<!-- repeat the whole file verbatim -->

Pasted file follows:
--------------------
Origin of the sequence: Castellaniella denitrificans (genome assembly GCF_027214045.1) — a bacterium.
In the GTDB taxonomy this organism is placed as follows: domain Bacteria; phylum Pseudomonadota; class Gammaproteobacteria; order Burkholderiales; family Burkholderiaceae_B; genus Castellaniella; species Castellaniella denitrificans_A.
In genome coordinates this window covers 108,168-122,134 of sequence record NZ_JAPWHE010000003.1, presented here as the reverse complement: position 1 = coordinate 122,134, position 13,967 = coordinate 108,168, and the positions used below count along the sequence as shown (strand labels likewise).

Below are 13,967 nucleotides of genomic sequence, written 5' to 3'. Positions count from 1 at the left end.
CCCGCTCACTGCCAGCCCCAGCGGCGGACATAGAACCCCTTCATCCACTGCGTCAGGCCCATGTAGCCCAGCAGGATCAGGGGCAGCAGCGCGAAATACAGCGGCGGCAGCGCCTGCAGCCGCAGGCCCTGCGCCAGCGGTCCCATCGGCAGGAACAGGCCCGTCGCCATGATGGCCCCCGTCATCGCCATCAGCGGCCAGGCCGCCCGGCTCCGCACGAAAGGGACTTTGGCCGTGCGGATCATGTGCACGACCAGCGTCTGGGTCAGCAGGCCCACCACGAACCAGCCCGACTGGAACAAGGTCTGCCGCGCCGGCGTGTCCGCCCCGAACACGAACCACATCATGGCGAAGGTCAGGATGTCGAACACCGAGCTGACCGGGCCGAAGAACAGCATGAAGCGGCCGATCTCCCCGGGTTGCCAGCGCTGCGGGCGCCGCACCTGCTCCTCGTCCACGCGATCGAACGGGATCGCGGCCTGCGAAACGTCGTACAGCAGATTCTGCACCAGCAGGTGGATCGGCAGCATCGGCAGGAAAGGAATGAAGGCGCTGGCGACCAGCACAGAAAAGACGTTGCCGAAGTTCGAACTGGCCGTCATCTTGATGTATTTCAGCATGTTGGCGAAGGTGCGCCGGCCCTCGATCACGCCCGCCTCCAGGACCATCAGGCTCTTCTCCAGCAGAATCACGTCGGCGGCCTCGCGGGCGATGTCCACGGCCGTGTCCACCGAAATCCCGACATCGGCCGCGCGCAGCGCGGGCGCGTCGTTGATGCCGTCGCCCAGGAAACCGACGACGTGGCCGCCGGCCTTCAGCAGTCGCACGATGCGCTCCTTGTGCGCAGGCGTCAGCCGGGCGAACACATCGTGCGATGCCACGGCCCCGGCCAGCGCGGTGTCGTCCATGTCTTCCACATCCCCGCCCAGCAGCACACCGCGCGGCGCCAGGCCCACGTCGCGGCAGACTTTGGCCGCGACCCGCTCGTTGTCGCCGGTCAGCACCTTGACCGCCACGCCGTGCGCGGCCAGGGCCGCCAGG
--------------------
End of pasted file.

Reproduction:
Origin of the sequence: Castellaniella denitrificans (genome assembly GCF_027214045.1) — a bacterium.
In the GTDB taxonomy this organism is placed as follows: domain Bacteria; phylum Pseudomonadota; class Gammaproteobacteria; order Burkholderiales; family Burkholderiaceae_B; genus Castellaniella; species Castellaniella denitrificans_A.
In genome coordinates this window covers 108,168-122,134 of sequence record NZ_JAPWHE010000003.1, presented here as the reverse complement: position 1 = coordinate 122,134, position 13,967 = coordinate 108,168, and the positions used below count along the sequence as shown (strand labels likewise).

Below are 13,967 nucleotides of genomic sequence, written 5' to 3'. Positions count from 1 at the left end.
CCCGCTCACTGCCAGCCCCAGCGGCGGACATAGAACCCCTTCATCCACTGCGTCAGGCCCATGTAGCCCAGCAGGATCAGGGGCAGCAGCGCGAAATACAGCGGCGGCAGCGCCTGCAGCCGCAGGCCCTGCGCCAGCGGTCCCATCGGCAGGAACAGGCCCGTCGCCATGATGGCCCCCGTCATCGCCATCAGCGGCCAGGCCGCCCGGCTCCGCACGAAAGGGACTTTGGCCGTGCGGATCATGTGCACGACCAGCGTCTGGGTCAGCAGGCCCACCACGAACCAGCCCGACTGGAACAAGGTCTGCCGCGCCGGCGTGTCCGCCCCGAACACGAACCACATCATGGCGAAGGTCAGGATGTCGAACACCGAGCTGACCGGGCCGAAGAACAGCATGAAGCGGCCGATCTCCCCGGGTTGCCAGCGCTGCGGGCGCCGCACCTGCTCCTCGTCCACGCGATCGAACGGGATCGCGGCCTGCGAAACGTCGTACAGCAGATTCTGCACCAGCAGGTGGATCGGCAGCATCGGCAGGAAAGGAATGAAGGCGCTGGCGACCAGCACAGAAAAGACGTTGCCGAAGTTCGAACTGGCCGTCATCTTGATGTATTTCAGCATGTTGGCGAAGGTGCGCCGGCCCTCGATCACGCCCGCCTCCAGGACCATCAGGCTCTTCTCCAGCAGAATCACGTCGGCGGCCTCGCGGGCGATGTCCACGGCCGTGTCCACCGAAATCCCGACATCGGCCGCGCGCAGCGCGGGCGCGTCGTTGATGCCGTCGCCCAGGAAACCGACGACGTGGCCGCCGGCCTTCAGCAGTCGCACGATGCGCTCCTTGTGCGCAGGCGTCAGCCGGGCGAACACATCGTGCGATGCCACGGCCCCGGCCAGCGCGGTGTCGTCCATGTCTTCCACATCCCCGCCCAGCAGCACACCGCGCGGCGCCAGGCCCACGTCGCGGCAGACTTTGGCCGCGACCCGCTCGTTGTCGCCGGTCAGCACCTTGACCGCCACGCCGTGCGCGGCCAGGGCCGCCAGG